Very few people know these rules or are aware of what organization makes these rules about prison visitation.  The Department of Corrections is a system unto itself.  There is virtually no oversight from elected officials. People are appointed to the parole boards as well as positions of power in the correctional system.  There is a total lack of transparency and accountability. A few years ago, a woman came to us in tears.  After months of not hearing from her incarcerated son, this mother was finally told he had died months ago and his body was buried in a prison grave.  They could not tell her where, but if she wanted the body she would have to pay thousands of dollars to have it dug up and transported to another site.  The prison officials claimed that they had sent her several letters informing her of his death but the letters had been returned “addressee unknown.” The story has a bitter-sweet ending: our church was able to interest some New York City media in her story and the woman could prove that she had never changed her address.  The prison officials were made to be accountable—apologized and returned the body to her at no charge.  We held a lovely memorial service at the church.  But how many people have the will, fortitude, and resources to penetrate this system?  Sunlight is the best disinfectant but the walls are practically impenetrable.  And how many people really care?  Dr. King writes in his “Letter from the Birmingham Jail” “We will have to repent in this generation not merely for the hateful words and actions of bad people but for the appalling silence of the good people.”  Any system that is clothed in secrecy and mystery and is not accountable to the people it serves is bound to become corrupt.  Of course Jesus wants us to visit people in prison.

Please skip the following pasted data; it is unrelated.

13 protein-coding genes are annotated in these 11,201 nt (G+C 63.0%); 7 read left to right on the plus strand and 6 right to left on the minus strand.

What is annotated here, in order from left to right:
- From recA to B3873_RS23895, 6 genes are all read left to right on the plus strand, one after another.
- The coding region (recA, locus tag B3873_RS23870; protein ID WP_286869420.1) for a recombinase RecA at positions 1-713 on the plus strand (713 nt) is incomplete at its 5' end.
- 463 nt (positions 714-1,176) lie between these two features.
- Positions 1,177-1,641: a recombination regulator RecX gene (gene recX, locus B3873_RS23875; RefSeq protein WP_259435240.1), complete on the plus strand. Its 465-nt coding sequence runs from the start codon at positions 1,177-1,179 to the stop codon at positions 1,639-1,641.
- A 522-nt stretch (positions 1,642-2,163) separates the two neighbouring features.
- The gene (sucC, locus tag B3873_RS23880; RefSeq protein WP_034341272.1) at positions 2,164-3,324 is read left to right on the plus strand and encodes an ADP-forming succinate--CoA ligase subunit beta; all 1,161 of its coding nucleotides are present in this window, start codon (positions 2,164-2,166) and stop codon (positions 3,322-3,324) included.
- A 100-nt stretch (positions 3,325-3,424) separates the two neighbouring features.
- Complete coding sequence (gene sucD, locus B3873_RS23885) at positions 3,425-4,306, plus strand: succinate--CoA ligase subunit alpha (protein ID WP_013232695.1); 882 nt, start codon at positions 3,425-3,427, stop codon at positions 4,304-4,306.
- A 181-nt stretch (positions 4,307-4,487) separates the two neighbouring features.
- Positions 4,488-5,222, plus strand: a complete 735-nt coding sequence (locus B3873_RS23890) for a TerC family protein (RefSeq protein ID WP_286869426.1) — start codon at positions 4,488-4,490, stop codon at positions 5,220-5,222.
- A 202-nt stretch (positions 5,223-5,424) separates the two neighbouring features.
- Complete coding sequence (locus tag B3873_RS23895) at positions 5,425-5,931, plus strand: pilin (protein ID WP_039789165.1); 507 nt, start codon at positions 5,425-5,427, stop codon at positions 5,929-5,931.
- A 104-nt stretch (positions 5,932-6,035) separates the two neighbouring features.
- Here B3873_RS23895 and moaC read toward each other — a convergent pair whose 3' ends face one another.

What part does society play in the social justice system?  William Sloan Coffin writes that “Ninety-eight percent of people in prison in the United States lived in poverty most of their lives.”  Are poor people more likely to be criminals?  Dr. Coffin goes on:  “We say we’re tough on crime; we’re only tough on criminals.  Were we tough on crime we’d put the money up front, in prevention, in building communities, not more prisons.  Some of us are guilty but all of us are responsible.  We stress the guilty to exonerate the others also responsible for a soaring crime rate.”

Most of us have committed deeds we are not proud of.  Some of us go to prison for them.  A white boy’s prank (he’s just feeling his oats) is a black boy’s crime. I need not tell you that the population in prison is overwhelmingly comprised of racial and ethnic minorities.  Women in prison are often there because they have killed or attempted to kill their abusers.  A program in the maximum security prison in New York is geared for the women who are deaf—many more deaf women than in the normal population.  Why are they deaf?  Because they were knocked on the head so many times by violent people.  Of course Jesus wants us to visit those in prison.

During the last thirty years the prison population has sextupled.  Today one in one hundred adults in the country are behind bars.  By far the highest ratio of imprisoned people in any democracy. The population is disproportionately young, poor, and from ethnic and racial minorities.